A riad (Arabic: رياض) is a traditional Moroccan house with an interior garden or courtyard. The word riad comes from the Arabian term for garden, “ryad”.
The riads were inward focused, which allowed for family privacy and protection from the weather in Morocco. This inward focus was expressed in the central location of most of the interior gardens and courtyards and the lack of large windows on the exterior clay or mud brick walls. This design principle found support in Islamic notions of privacy for women. Because all of the rooms open into the central atrium space, this layout also supports community within the family. In the central garden of traditional riads there is often a fountain, which naturally circulates and cools off the air, functioning as a natural air-conditioner.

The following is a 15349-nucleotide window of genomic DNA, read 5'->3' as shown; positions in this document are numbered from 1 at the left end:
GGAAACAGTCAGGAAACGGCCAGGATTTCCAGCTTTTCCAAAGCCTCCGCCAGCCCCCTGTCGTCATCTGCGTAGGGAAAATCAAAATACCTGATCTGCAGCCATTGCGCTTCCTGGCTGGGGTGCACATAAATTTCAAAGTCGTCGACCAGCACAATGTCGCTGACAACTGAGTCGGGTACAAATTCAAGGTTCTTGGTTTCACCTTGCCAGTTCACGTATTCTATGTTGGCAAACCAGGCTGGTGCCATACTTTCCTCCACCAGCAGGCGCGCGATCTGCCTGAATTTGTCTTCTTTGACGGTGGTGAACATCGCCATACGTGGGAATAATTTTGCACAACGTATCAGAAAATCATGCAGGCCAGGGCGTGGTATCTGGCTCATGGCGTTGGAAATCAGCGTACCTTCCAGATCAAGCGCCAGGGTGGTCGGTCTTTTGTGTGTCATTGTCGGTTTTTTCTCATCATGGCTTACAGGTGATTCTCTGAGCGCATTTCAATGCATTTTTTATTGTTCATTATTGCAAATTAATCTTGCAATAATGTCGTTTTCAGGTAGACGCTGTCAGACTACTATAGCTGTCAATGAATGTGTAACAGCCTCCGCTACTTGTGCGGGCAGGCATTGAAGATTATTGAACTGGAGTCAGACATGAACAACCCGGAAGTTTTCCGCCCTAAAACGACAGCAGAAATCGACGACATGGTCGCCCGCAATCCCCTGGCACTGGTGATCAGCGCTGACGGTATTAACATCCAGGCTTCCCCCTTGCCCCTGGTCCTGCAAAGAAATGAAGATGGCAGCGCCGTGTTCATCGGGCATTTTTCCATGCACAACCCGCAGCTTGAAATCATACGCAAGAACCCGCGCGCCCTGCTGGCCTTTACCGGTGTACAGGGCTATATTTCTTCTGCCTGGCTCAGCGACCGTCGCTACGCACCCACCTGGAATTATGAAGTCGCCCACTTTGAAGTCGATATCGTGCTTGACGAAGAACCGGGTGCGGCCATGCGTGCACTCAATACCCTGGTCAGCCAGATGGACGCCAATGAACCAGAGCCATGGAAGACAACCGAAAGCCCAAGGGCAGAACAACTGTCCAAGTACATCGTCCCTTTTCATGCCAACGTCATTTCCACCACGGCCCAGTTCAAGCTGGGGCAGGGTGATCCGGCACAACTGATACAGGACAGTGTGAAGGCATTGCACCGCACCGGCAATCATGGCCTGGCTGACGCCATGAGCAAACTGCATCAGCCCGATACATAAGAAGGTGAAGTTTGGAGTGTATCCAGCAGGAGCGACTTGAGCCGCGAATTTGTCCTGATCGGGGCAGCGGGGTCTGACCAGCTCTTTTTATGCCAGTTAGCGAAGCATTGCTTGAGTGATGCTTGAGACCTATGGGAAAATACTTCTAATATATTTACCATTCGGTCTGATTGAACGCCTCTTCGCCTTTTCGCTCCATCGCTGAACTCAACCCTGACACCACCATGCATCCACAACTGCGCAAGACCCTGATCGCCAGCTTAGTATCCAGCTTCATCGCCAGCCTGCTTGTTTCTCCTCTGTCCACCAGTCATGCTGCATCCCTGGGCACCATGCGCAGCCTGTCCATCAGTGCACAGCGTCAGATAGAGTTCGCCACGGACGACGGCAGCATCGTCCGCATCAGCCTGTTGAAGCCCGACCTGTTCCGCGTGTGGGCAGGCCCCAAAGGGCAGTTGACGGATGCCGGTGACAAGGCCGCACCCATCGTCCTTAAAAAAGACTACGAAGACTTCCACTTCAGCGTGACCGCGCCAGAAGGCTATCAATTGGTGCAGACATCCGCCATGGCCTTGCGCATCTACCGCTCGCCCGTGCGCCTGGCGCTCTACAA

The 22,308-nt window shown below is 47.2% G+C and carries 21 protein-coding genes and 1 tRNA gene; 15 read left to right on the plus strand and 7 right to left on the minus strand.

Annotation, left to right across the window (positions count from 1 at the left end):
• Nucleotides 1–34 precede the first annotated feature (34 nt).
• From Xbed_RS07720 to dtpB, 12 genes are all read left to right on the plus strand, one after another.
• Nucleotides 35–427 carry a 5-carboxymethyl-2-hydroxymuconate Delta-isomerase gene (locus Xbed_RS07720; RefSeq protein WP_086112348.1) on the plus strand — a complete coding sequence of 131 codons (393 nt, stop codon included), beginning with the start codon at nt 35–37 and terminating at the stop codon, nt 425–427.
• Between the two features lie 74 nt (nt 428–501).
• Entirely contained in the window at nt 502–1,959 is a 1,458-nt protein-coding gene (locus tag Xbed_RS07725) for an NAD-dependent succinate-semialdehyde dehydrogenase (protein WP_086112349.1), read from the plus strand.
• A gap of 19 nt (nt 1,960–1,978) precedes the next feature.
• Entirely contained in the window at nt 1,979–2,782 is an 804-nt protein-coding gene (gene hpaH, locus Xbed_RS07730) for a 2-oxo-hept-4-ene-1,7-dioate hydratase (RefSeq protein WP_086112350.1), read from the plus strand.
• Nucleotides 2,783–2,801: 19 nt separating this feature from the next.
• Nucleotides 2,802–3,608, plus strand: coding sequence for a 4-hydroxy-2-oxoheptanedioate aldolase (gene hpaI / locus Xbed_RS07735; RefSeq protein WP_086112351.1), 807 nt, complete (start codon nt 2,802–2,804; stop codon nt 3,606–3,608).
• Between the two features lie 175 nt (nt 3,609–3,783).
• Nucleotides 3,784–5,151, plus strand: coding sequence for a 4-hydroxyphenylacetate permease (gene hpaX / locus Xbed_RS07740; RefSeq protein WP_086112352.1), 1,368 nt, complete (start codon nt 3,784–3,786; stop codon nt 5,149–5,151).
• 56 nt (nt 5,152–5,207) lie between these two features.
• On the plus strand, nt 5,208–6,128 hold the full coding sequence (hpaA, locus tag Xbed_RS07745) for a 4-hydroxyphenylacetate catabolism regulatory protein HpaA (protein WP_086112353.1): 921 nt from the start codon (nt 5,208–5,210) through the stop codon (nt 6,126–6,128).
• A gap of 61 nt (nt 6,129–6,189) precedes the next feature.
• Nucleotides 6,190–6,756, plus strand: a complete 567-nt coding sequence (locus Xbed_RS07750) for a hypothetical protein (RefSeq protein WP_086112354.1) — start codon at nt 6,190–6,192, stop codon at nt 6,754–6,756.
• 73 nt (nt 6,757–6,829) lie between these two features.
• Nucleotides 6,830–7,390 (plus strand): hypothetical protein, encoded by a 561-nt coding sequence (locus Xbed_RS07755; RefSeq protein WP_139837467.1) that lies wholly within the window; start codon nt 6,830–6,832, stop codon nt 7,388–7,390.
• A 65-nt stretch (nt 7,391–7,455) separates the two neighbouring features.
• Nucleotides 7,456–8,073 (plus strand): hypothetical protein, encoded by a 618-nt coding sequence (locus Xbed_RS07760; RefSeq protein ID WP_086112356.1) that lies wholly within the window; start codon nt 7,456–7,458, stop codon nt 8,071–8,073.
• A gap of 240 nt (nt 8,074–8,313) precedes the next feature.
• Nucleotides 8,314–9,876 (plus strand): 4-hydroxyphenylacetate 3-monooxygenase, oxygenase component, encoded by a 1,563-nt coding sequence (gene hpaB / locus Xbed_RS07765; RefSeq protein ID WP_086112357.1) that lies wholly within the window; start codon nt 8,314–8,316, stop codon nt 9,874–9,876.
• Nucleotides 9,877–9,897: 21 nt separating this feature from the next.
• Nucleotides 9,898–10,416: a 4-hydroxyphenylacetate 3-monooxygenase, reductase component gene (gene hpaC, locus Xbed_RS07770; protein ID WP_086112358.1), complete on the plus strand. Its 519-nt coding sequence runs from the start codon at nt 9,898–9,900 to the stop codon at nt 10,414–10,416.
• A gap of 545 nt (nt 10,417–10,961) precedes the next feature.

The style of these riads has changed over the years, but the basic form is still used in designs today. Recently there has been a surge in interest in this form of house in cities such as Tangier as riads have been restored to their former glory. Many riads are now used as hotels or restaurants.